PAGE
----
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The Curragh

They probably cheered when Northern Treasure won the Tattersalls Irish 2000 Guineas in 1976, but they probably didn’t cheer as loudly as they did yesterday, 40 years later, when Awtaad and Chris Hayes arrived back into the Curragh’s winner’s enclosure after landing the 2016 renewal.

Half a lifetime may have flowed under the bridge between Northern Treasure and Awtaad, but Kevin Prendergast remains constant: trainer of Northern Treasure, trainer of Awtaad, still as sharp as a tack.

“A lot of the lads here weren’t even born then.”

The goodwill was packed deep around the winner’s enclosure, the applause and the cheers were heartfelt.

“That was all right wasn’t it?” said the trainer when it quietened down a little.  It was a question that didn’t need an answer. 

“What’s rare is good.”

It was typical self-deprecation from a trainer who has been among the top echelons of Irish trainers for decades.

And he never tried to hide the magnitude of the regard in which he held Awtaad.  Sheikh Hamdan’s colt did not make his racecourse debut until October last year, when he finished a promising third in a maiden at The Curragh, and he stepped forward from that to win his maiden at Leopardstown two weeks later.

The Cape Cross colt made his debut this season in the Madrid Handicap back at The Curragh in March, which he won by five lengths, before stepping up on that performance to land Listed Tetrarch Stakes back at The Curragh earlier this month.

After that, his trainer suggested that he would take his chance in the Irish 2000 Guineas. 

“There would have been no point in going for the Guineas if we hadn’t been good enough to win the Tetrarch Stakes.”

Even so, Awtaad had to improve again yesterday.  On official ratings, he had 17lb to find with the Aidan O’Brien-trained Air Force Blue and 14lb to find with the Newmarket Guineas winner Galileo Gold.  In his favour, however, was the fact that he was on a serious upward trajectory.  Even before yesterday, there was no telling how good he could be, and there was no disguising the regard in which his trainer and his rider Chris Hayes held him.

Hayes always had his horse in a good position through yesterday’s race: moving easily up on the outside, not far off the pace, but not galloping into the teeth of it.  He had cover, he was in behind horses, but there was no other horse on his immediate outside, so the rider was able to make his move whenever he wanted.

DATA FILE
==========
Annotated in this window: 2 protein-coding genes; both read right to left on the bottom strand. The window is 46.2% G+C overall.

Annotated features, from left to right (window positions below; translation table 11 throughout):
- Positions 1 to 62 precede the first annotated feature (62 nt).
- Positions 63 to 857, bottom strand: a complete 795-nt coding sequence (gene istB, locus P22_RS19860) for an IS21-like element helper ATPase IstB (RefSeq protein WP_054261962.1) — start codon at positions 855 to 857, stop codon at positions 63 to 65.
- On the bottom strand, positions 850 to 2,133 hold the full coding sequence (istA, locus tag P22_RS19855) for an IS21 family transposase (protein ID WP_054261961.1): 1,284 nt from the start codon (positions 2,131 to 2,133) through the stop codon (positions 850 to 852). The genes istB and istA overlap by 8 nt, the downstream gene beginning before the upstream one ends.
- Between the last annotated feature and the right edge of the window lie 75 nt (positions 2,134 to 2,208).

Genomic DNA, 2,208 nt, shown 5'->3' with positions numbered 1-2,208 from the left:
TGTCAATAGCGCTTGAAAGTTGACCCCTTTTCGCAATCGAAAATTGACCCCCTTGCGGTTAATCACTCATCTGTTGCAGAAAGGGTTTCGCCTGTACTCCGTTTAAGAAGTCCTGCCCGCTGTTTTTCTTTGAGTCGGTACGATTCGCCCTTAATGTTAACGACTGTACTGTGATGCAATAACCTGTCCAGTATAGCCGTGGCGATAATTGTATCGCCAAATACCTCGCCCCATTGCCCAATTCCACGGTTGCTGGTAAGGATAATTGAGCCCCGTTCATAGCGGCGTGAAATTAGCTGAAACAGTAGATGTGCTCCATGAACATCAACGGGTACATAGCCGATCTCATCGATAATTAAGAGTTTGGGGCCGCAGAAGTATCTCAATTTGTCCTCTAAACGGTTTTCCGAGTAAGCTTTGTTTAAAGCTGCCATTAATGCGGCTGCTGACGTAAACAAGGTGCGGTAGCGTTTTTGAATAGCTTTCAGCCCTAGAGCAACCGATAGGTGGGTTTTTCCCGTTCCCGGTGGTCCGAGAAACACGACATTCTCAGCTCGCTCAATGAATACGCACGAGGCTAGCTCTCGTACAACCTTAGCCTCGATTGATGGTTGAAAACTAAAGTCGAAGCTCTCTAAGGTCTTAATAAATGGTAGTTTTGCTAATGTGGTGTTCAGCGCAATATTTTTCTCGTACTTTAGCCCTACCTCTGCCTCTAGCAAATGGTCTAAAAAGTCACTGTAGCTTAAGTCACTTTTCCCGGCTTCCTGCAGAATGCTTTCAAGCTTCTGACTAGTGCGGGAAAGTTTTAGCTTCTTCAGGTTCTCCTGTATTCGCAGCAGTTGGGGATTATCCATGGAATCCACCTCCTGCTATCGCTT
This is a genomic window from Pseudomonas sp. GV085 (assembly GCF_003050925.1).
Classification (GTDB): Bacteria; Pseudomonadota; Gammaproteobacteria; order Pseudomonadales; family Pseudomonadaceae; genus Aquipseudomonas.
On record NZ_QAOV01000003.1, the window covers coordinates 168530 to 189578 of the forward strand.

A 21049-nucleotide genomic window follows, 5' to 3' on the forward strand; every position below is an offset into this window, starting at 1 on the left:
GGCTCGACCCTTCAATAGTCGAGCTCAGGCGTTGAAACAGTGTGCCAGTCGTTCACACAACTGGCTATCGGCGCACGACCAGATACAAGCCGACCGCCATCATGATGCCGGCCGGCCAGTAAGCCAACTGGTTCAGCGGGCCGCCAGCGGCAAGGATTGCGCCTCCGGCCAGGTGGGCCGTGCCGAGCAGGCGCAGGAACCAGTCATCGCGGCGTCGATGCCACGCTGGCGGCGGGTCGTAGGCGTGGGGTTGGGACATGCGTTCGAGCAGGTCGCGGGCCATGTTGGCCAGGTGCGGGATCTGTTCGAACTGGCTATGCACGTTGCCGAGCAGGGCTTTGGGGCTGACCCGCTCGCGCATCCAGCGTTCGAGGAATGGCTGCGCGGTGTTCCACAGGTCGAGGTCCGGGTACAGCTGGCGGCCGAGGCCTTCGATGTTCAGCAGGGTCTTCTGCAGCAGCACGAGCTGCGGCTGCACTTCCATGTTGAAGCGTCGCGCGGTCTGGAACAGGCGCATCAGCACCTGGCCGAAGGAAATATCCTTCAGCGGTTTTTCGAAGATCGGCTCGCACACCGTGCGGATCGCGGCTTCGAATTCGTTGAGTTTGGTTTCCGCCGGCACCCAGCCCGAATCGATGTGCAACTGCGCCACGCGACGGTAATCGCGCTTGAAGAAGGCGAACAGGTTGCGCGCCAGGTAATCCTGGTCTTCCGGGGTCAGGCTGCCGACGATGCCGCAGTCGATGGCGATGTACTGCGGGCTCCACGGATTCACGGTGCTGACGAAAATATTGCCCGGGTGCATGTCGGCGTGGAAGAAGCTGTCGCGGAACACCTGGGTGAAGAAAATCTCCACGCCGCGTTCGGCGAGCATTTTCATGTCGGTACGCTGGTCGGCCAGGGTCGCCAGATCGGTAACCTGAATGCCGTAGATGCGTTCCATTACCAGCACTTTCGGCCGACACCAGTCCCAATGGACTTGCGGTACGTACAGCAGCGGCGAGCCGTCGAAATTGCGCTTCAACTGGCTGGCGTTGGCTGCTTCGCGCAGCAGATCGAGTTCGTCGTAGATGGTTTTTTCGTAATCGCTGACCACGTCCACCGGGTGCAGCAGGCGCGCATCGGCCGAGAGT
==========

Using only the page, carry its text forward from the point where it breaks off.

He made it at the two-furlong pole.  Hayes gave Awtaad a squeeze, and he moved easily up on the outside towards the leaders.  He joined them on the run to the furlong pole, and Hayes kicked, immediately putting daylight between himself and his pursuers. 

Blue De Vega chased him towards the outside, and favourite Galileo Gold got the split on the inside and mounted a challenge but, in truth, it never really looked like either colt was going to catch the winner.  Awtaad had never been beyond seven furlongs in his life, all four of his previous runs had been over seven, but he saw out the extra furlong well, he galloped all the way to the line.

“It’s magic,” said the winning rider.  “It’s my first Classic for the boss, and it means the world to me.  The boss gave me no instructions, he just said dont hit the front too early.  But I did!  I saw that Frankie was in a bit of bother, so I just wanted to make it as difficult as I could for him.  It didn’t make any difference though, he galloped all the way to the line.”

“We have always thought the world of this horse,” said Prendergast.  “He’s a beautiful horse, I have always liked him, Sheikh Hamdan has always liked him.  He was a backward two-year-old, he needed time, but he’s very good.  He’s up there with the best I’ve ever had.”

In terms of future plans for Awtaad, yesterday was the future plan, so it’s time for a re-think.  He obviously gets a mile well, but he also has seven-furlong pace and his dam stayed 10 furlongs.  The fact that bookmakers were offering odds for the St James’s Palace Stakes over a mile and for the Derby over a mile and a half is an indication, not only of his class, but also of his versatility. 

There is still no telling how good he could be.

The Aidan O’Brien-trained Air Force Blue may have disappointed in the feature event, but the champion trainer still recorded a double on the day.  He won the opening juvenile fillies’ maiden with Brave Anna, who kept on well for Seamie Heffernan, and he teamed up with Ryan Moore to land the Listed Marble Hill Stakes with Caravaggio.

The Scat Daddy colt travelled well just behind the leaders towards the near side and, once Moore switched him to the far side on the run to the final furlong, he picked up nicely and kept on well under just a hands-and-heels ride to come nicely clear of Mister Trader, who was in turn clear of the rest.

It was also a good day for trainer Willie McCreery and rider Billy Lee, who teamed up to win the six-furlong handicap with Downforce, and the Group 2 Lanwades Stud Stakes with Devonshire, who stayed on strongly through the final furlong to come home nicely clear of Irish Rookie and Hint Of A Tint.

The other Group race on a day of top class racing, the Group 2 Weatherbys Ireland Greenlands Stakes, was won by the Mick Channon-trained Mobsta, who got home in a driving three-way finish under Pat Smullen to thwart Flight Risk and Dick Whittington, while the finale, the 12-furlong handicap, was won by the Amanda Mooney-trained Repeater, who was driven to a short-head victory by Killian Leonard.


© The Sunday Times, 22nd May 2016